The Realme 12 Pro+ comes with a 6.7-inch Full HD+ curved AMOLED display (with 120Hz refresh rate, 240Hz touch sampling rate and 394 PPI). This is the same display as in the 11 Pro+ and the 10 Pro+. A tad bit disappointing that Realme hasn’t been able to upgrade the display. Still, it is one of the few smartphones in this segment to come with an AMOLED panel. The display supports HDR10+.

The display comes with vivid and punchy colours and is plenty bright for outdoor legibility. The peak brightness is rated at 800 nits (with a local peak brightness of 950 nits). There is a 2160Hz high-frequency dimming technology wherein the smartphone will switch to 2160Hz PWM dimming mode in dark environments to maintain accurate colours and keep it easy on the eye.

Performance and battery life

The Snapdragon 7s Gen 2 is a capable chipset until you try to push it to its limits. It is an upgrade to the Dimensity 7050 chipset in the Realme 11 Pro+, but it isn’t anything to write home about.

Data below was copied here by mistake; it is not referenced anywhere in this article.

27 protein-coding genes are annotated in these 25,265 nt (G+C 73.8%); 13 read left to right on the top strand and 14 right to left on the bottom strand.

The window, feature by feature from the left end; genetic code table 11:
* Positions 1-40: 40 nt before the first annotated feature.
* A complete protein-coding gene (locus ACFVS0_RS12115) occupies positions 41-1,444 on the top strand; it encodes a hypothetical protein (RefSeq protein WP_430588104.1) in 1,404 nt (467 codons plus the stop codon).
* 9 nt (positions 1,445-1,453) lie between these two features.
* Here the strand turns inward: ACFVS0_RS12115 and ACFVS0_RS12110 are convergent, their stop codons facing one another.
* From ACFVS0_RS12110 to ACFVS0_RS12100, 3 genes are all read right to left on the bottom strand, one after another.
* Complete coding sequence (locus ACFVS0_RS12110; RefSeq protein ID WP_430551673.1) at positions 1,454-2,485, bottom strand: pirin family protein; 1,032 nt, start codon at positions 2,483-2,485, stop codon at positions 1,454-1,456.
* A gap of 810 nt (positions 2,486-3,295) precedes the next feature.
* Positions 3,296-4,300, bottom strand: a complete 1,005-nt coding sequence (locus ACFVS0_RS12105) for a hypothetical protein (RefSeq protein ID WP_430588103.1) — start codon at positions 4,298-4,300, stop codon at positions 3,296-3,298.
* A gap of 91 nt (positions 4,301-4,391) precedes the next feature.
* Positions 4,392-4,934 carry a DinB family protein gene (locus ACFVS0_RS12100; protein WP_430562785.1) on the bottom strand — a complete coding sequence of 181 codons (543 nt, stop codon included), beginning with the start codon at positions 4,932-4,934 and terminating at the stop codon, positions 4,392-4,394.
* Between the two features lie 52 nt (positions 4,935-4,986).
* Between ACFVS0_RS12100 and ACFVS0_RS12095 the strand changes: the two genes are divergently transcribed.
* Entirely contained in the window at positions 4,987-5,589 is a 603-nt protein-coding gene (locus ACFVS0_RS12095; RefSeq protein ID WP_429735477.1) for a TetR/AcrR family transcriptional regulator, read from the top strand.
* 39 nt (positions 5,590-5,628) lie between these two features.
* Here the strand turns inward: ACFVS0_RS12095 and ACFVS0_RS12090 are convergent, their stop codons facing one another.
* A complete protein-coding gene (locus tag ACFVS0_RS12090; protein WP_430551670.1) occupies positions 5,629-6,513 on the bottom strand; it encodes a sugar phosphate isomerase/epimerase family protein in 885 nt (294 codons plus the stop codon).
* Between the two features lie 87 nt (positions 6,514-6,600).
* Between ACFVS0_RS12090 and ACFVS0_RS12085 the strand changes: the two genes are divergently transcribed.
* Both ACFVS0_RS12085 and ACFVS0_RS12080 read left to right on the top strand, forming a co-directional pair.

The phone isn’t meant for gaming, yet it extracted decent performance while playing games like Call of Duty: Mobile and Asphalt 9. During extended gaming sessions, the phone did get a little too warm

Still, daily performance was above what was expected. During regular usage like taking photos, answering calls, watching YouTube videos while on 5G, streaming music from Spotify, and having dozens of Google Chrome tabs open, the phone proved that no task is too mighty for it, with no signs of lag or stutter.

Realme UI 5.0 is a decent skin of Android but it is cluttered. There is a lot of bloatware that can be deleted, but it is annoying. If you reset the smartphone, they all come back. The smartphone will get 2 years of Android updates and 3 years of security updates, which is not satisfactory.

The UI does come with some interesting features such as File Dock feature and Flash Capsule. The latter provides access to third-party services such as Swiggy and Zomator directly from the device. There’s also a Smart Image feature that caught my eye. It allows you to easily pick and share subjects from a photo. It can also recognise multiple subjects and separate them from similar backgrounds.

Battery life was just about acceptable. The smartphone comes with a 5,000mAh battery, which is more than what the rivals are offering. With smart usage, one can eek out a day and a half of usage, but if you try and push the smartphone, you’ll definitely have to charge it before going to bed. I got about 5 hours of screen on time (SoT), which is borderline acceptable these days.

Charging though isn’t a problem as there is support for 67W SuperDart fast charging. The smartphone can go from zero to full charge in just 45 minutes.